LanQua Toolkit: Frame of Reference for quality in languages in higher education 1 www.lanqua.eu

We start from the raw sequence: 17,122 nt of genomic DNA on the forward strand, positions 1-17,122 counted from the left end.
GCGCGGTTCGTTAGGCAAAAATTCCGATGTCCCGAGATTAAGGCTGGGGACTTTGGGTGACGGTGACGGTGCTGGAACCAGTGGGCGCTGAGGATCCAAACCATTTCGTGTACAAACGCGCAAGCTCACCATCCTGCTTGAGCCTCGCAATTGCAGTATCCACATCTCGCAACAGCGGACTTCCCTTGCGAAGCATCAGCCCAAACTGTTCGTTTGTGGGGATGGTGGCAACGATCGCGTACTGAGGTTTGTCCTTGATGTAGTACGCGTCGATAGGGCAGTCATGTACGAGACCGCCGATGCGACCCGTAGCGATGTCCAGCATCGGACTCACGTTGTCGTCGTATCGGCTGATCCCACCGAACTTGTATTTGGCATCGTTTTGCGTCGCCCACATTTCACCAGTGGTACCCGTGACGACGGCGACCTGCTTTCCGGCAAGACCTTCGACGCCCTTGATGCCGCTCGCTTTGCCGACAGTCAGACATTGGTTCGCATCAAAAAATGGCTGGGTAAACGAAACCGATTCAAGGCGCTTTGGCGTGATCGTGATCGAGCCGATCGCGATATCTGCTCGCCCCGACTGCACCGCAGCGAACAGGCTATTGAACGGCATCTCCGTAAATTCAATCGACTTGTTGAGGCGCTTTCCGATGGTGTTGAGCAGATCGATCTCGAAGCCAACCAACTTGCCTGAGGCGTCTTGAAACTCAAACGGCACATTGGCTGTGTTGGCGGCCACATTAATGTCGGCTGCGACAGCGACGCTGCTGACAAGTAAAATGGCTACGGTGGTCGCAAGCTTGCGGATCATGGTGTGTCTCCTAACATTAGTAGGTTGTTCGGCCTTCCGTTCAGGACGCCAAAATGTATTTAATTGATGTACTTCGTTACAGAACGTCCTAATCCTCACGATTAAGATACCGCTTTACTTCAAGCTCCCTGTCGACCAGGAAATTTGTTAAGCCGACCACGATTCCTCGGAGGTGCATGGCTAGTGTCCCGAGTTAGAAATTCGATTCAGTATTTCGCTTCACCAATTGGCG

2 LanQua Toolkit: Frame of Reference for quality in languages in higher education This project has been funded with support from the European Commission. This communication reflects the views only of the author, and the Commission cannot be held responsible for any use which may be made of the information contained therein.